It’s not all that meets the eye
People on the social networks are finding all sorts of symbolism – and satire – in the latest Time magazine Person of the Year cover I mentioned last time for its ‘M’ horns on his head.
The chair resembles an antique Louis XV chair that reflects the ostentatious, cruel and selfish reigns of the French kings before the French Revolution. ‘It is a gaudy symbol of wealth and status, but there is a rip in the upholstery, signifying Trumps own cracked image,’ writes one blogger.
The pose is one of a monarch on his throne, watching his subjects with some disdain. Trump’s shadow in the background is the spectre of him lurking in the wings, ready to take over with no experience of statesmanship, says another blog.
Then there’s the lighting on the thinning hair, implying some lost youth and vigour. Get it? The whole picture of the President of the Divided States of America is a political commentary on Trump’s love-hate relationship with the media.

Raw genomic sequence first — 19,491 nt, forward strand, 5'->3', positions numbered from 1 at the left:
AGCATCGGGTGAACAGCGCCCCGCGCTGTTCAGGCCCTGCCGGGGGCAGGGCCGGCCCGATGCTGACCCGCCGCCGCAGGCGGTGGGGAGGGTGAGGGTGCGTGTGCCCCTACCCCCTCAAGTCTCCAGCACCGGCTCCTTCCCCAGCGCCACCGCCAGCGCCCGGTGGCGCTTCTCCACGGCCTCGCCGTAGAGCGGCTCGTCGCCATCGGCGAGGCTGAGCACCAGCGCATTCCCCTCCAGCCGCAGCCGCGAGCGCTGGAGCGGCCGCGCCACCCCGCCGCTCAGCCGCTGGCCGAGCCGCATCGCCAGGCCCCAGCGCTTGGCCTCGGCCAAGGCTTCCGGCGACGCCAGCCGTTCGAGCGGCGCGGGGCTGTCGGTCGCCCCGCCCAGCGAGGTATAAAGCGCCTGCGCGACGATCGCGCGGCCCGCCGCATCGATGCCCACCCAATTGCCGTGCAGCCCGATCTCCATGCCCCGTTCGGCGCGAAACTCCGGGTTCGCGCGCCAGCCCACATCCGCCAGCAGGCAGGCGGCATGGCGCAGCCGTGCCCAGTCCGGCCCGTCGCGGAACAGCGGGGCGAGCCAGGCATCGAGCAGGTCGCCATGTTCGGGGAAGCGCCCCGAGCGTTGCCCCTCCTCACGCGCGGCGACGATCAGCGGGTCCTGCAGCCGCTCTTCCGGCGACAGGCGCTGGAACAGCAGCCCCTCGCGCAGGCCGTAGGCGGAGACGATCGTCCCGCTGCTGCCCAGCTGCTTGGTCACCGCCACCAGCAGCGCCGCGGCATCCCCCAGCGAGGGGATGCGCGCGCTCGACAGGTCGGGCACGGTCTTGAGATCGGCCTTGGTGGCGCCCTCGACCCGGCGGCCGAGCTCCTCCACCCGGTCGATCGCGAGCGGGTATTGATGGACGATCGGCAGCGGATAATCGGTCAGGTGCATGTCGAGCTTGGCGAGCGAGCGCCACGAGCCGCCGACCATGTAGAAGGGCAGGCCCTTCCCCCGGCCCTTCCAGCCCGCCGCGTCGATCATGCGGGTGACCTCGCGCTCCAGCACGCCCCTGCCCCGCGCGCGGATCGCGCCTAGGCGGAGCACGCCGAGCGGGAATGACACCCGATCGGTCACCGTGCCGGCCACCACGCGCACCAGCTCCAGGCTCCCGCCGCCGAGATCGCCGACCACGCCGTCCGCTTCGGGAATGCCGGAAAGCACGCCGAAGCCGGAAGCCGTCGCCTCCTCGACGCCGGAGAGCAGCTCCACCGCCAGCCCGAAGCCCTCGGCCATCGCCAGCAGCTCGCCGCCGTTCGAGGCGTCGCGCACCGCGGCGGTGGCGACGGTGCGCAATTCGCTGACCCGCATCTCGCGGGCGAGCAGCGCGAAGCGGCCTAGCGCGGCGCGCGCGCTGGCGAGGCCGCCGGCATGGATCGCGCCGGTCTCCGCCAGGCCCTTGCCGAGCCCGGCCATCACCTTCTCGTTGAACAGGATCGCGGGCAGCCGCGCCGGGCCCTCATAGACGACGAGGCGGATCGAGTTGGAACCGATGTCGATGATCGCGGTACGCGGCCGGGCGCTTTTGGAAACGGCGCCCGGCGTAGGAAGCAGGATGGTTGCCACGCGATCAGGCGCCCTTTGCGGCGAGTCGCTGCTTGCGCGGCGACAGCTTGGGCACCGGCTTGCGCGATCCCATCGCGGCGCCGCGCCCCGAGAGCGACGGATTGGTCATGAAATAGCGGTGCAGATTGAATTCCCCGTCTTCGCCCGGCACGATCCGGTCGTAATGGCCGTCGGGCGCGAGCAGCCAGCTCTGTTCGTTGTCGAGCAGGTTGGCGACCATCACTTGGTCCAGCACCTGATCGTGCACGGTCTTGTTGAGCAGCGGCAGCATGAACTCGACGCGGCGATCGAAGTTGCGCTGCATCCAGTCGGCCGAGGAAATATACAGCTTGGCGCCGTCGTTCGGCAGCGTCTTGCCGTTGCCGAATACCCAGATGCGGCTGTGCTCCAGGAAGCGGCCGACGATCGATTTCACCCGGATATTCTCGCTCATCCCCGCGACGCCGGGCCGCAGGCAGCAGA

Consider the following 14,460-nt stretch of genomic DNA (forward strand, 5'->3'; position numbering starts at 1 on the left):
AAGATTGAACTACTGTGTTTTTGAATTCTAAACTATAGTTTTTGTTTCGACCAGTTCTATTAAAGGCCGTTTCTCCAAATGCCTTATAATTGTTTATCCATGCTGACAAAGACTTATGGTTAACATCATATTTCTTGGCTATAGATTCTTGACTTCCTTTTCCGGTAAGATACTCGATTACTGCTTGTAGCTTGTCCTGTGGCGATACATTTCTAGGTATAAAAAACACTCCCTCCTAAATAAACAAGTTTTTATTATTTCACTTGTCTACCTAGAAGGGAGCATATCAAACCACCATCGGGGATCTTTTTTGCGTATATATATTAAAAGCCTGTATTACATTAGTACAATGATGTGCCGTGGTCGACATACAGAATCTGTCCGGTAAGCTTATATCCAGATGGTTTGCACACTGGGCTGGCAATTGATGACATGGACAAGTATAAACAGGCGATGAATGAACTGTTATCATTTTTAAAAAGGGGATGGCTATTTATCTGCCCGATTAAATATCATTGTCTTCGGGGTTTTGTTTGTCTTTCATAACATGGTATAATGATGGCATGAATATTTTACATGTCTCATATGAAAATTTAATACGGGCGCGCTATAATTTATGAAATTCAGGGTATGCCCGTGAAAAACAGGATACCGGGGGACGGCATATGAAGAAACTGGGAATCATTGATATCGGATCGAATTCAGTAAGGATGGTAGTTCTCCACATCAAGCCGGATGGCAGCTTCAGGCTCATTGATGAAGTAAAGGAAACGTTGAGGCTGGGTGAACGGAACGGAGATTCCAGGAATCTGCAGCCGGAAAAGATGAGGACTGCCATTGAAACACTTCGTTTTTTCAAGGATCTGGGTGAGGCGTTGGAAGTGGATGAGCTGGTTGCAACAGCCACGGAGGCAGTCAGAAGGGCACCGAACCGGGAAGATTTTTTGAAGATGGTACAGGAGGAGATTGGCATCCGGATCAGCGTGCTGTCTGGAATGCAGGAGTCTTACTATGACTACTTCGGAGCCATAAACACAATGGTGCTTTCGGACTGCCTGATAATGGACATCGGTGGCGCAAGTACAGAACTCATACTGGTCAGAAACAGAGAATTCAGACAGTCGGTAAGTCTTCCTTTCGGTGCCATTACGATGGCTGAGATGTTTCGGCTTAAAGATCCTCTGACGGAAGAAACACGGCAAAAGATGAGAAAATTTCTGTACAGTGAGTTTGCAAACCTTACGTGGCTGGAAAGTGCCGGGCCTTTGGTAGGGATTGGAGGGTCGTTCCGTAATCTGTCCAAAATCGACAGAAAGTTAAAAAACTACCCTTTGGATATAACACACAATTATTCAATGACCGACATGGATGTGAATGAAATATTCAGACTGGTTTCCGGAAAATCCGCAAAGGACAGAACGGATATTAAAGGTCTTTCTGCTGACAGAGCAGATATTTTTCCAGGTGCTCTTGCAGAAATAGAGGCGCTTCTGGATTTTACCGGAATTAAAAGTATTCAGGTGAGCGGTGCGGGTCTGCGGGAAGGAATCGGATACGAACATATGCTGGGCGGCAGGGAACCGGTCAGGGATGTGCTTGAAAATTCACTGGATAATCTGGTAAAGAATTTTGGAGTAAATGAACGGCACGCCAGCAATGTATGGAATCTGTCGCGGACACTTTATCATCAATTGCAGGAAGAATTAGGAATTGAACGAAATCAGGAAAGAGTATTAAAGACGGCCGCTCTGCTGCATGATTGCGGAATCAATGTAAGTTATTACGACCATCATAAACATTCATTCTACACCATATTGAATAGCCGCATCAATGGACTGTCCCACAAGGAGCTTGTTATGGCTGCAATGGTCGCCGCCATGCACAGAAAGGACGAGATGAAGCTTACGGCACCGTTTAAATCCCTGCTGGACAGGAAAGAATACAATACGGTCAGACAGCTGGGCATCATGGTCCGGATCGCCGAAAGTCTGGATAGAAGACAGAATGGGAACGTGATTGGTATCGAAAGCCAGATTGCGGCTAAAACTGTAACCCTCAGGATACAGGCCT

Time magazine makes it clear its person of the year is always awarded to someone who had ‘the greatest influence, for better or for worse, on events of the year.’ It therefore is not an editorial endorsement of its choice.
Previous winners in the magazine’s history have included Adolf Hitler, Joseph Stalin and Ayatollah Khomeini.